Spark Kubernetes Architecture: Deployments vs Pods that create Pods

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Spark Kubernetes Architecture: Deployments vs Pods that create Pods

WILSON Frank

Hi,

 

I’ve been playing around with Spark Kubernetes deployments over the past week and I’m curious to know why Spark deploys as a driver pod that creates more worker pods.

 

I’ve read that it’s normal to use Kubernetes Deployments to create a distributed service, so I am wondering why Spark just creates Pods. I suppose the driver program

is ‘the odd one out’ so it doesn’t belong in a Deployment or ReplicaSet, but maybe the workers could be Deployment? Is this something to do with data locality?

 

I have tried Streaming pipelines on Kubernetes yet, are these also Pods that create Pods rather than Deployments? It seems more important for a streaming pipeline to be ‘durable’[1] as the Kubernetes documentation might say.

 

I ask this question partly because the Kubernetes deployment of Spark is still experimental and I am wondering whether this aspect of the deployment might change.

 

I had a look at the Flink[2] documentation and it does seem to use Deployments however these seem to be a lightweight job/task manager that accepts Flink jobs. It sounds actually like running a lightweight version YARN inside containers on Kubernetes.

 

 

Thanks,

 

 

Frank

 

[1] https://kubernetes.io/docs/concepts/workloads/pods/pod/#durability-of-pods-or-lack-thereof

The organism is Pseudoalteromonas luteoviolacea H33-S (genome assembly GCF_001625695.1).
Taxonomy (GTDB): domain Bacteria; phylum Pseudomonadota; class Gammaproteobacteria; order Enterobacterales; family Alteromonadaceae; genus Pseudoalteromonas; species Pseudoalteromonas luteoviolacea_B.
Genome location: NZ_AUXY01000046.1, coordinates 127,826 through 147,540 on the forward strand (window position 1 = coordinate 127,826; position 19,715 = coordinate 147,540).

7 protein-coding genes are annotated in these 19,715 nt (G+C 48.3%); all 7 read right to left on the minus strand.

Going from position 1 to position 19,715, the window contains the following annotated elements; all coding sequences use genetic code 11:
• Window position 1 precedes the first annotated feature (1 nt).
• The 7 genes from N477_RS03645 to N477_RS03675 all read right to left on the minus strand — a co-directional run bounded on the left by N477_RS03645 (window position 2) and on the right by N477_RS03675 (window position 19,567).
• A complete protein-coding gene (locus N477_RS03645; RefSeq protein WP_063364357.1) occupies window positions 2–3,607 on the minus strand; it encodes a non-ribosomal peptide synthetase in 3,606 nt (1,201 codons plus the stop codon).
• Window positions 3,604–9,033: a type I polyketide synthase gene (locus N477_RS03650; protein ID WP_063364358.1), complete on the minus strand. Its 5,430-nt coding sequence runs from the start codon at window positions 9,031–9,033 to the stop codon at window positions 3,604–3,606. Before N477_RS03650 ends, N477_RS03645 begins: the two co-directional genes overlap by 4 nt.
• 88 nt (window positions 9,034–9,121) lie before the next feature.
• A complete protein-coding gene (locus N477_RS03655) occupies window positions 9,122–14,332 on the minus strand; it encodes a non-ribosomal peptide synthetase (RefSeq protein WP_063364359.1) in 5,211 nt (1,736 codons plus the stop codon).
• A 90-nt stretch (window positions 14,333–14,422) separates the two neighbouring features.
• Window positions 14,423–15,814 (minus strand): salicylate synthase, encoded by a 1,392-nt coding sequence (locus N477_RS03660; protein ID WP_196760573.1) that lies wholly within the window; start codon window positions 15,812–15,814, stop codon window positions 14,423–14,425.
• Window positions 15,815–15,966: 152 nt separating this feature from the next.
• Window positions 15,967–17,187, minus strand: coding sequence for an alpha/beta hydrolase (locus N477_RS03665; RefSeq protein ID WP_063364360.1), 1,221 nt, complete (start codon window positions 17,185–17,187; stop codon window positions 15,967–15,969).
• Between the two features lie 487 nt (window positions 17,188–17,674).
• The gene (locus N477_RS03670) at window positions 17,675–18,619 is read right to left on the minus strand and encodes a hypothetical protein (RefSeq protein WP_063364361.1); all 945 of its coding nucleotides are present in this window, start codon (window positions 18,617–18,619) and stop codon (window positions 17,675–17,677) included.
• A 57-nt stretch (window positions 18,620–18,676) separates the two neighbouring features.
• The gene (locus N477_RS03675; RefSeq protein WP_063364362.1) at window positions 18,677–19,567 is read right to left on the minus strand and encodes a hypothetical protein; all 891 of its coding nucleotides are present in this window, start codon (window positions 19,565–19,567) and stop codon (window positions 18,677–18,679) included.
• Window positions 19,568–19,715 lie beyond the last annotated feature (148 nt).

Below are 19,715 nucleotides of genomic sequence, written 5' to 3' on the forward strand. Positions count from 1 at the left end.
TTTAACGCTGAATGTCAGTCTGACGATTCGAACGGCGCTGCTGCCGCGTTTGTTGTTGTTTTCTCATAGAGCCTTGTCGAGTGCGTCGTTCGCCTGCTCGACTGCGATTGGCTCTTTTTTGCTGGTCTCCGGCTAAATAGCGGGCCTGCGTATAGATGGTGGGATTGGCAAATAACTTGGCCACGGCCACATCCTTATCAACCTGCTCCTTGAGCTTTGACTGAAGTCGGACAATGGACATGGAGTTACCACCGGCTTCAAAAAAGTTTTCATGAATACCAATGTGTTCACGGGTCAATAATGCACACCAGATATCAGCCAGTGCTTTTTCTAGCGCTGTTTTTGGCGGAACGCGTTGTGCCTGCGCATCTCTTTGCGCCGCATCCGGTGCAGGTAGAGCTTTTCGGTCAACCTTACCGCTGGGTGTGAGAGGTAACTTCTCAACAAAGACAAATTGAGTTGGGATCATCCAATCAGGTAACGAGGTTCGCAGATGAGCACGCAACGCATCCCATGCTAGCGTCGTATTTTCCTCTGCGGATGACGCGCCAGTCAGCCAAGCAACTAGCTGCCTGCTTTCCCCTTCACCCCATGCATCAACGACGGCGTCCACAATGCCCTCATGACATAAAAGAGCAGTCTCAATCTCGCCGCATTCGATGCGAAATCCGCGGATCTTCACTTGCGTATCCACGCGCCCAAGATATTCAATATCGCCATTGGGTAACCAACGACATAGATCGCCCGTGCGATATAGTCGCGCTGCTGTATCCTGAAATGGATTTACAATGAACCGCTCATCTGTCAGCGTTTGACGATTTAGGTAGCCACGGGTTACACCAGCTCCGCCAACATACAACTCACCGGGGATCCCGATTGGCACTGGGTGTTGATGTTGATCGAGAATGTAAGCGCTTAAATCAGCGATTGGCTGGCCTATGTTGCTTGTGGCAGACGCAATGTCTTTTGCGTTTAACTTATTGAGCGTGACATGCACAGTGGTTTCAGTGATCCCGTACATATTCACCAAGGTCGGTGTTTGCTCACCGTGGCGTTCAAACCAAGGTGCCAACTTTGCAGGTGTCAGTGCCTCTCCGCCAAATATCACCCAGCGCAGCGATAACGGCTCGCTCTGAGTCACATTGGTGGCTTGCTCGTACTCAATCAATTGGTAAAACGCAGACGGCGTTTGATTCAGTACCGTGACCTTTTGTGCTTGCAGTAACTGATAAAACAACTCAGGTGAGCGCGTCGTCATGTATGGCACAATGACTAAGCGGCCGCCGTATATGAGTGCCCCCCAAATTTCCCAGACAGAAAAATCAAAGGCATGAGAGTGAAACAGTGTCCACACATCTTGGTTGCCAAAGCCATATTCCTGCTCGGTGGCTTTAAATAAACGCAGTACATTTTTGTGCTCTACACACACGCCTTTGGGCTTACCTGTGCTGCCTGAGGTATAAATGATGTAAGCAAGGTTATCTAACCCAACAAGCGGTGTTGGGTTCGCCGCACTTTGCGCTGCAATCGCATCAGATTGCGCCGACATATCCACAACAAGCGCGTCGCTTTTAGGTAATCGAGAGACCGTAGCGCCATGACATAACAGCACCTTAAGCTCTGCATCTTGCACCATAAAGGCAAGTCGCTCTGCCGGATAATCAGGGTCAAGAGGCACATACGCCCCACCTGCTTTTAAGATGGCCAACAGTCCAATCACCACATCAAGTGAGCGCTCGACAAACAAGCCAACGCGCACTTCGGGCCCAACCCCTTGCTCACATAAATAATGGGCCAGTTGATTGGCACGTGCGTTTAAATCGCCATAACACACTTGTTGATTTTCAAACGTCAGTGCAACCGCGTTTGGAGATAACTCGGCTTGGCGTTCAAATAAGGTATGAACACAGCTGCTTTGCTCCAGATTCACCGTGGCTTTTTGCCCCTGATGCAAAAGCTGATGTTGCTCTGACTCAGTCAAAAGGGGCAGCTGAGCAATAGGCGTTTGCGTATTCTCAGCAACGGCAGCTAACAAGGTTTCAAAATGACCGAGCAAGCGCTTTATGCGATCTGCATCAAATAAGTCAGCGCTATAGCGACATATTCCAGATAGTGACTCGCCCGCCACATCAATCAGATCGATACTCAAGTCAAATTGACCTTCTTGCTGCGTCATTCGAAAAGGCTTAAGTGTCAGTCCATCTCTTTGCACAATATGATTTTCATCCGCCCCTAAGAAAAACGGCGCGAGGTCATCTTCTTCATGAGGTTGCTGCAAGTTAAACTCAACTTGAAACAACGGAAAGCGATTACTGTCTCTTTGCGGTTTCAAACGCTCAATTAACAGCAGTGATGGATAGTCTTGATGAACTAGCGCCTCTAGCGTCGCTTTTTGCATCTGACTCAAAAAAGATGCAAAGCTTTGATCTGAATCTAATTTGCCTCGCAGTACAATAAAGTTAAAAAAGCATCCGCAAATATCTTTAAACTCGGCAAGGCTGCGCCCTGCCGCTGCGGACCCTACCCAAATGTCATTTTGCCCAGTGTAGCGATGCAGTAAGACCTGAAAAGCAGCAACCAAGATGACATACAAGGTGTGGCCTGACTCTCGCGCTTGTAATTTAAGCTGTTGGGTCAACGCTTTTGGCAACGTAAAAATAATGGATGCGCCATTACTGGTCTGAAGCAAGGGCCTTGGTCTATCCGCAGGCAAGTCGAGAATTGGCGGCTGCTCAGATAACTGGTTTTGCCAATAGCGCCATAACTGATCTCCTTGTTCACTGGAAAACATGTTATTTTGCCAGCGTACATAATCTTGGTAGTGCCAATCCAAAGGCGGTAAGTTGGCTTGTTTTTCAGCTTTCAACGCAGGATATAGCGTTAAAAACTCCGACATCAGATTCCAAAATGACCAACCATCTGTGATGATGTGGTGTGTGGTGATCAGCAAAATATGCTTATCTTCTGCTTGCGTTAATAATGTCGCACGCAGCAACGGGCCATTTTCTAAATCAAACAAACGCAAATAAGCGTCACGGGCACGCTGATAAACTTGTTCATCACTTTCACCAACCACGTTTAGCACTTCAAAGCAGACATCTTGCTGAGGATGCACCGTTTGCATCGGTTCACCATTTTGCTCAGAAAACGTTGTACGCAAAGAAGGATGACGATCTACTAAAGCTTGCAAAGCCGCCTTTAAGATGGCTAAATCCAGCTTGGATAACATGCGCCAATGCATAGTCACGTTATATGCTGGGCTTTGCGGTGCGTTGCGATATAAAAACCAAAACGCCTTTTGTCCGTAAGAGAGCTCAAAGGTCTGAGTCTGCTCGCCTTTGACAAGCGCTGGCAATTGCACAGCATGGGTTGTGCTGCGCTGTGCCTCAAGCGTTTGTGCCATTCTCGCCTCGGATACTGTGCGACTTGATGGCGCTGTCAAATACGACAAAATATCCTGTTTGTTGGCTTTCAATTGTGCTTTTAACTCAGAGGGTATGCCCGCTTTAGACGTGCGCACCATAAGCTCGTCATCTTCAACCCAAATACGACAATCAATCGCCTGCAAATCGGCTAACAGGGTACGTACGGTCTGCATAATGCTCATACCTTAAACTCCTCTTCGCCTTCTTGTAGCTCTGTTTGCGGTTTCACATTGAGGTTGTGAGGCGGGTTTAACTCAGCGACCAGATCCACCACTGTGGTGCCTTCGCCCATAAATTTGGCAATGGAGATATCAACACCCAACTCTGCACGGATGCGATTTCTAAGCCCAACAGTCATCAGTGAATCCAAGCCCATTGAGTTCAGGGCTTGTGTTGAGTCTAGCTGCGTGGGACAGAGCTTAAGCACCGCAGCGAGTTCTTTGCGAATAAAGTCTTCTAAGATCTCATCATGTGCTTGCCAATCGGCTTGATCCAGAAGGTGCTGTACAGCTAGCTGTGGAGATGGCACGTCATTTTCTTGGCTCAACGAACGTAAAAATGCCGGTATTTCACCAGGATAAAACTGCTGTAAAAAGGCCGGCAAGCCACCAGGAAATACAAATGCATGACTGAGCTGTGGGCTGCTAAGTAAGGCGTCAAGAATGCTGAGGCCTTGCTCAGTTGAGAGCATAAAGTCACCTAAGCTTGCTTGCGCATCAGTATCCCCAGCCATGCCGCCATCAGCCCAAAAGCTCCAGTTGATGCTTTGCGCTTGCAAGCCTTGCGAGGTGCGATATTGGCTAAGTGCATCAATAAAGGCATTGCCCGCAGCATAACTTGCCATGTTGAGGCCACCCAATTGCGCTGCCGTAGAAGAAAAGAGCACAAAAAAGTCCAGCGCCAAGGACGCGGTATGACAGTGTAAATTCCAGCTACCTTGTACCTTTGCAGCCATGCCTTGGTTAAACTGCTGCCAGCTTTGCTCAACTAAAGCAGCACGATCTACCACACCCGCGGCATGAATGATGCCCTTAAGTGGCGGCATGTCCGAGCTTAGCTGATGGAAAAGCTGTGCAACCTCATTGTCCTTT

[2] https://ci.apache.org/projects/flink/flink-docs-stable/ops/deployment/kubernetes.html

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Re: Spark Kubernetes Architecture: Deployments vs Pods that create Pods

Yinan Li
Hi Wilson,

The behavior of a Deployment doesn't fit with the way Spark executor pods are run and managed. For example, executor pods are created and deleted per the requests from the driver dynamically and normally they run to completion. A Deployment assumes uniformity and statelessness of the set of Pods it manages, which is not necessarily the case for Spark executors. For example, executor Pods have unique executor IDs. Dynamic resource allocation doesn't play well with a Deployment as scaling or shrinking the number of executor Pods requires a rolling update with a Deployment, which means restarting all the executor Pods. In the Kubernetes mode, the driver is effectively a custom controller of executor Pods that adds or deletes Pods per requests from the driver, and watches the status of the Pods. 

The way Flink on Kubernetes works, as you said, is basically running the Flink job/task managers using Deployments. A equivalent is running a standalone Spark cluster on top of Kubernetes. If you want auto-restart for Spark streaming jobs, I would suggest you take a look at the K8S Spark Operator.

On Tue, Jan 29, 2019 at 5:53 AM WILSON Frank <[hidden email]> wrote:

Hi,

 

I’ve been playing around with Spark Kubernetes deployments over the past week and I’m curious to know why Spark deploys as a driver pod that creates more worker pods.

 

I’ve read that it’s normal to use Kubernetes Deployments to create a distributed service, so I am wondering why Spark just creates Pods. I suppose the driver program

is ‘the odd one out’ so it doesn’t belong in a Deployment or ReplicaSet, but maybe the workers could be Deployment? Is this something to do with data locality?

 

I have tried Streaming pipelines on Kubernetes yet, are these also Pods that create Pods rather than Deployments? It seems more important for a streaming pipeline to be ‘durable’[1] as the Kubernetes documentation might say.

 

I ask this question partly because the Kubernetes deployment of Spark is still experimental and I am wondering whether this aspect of the deployment might change.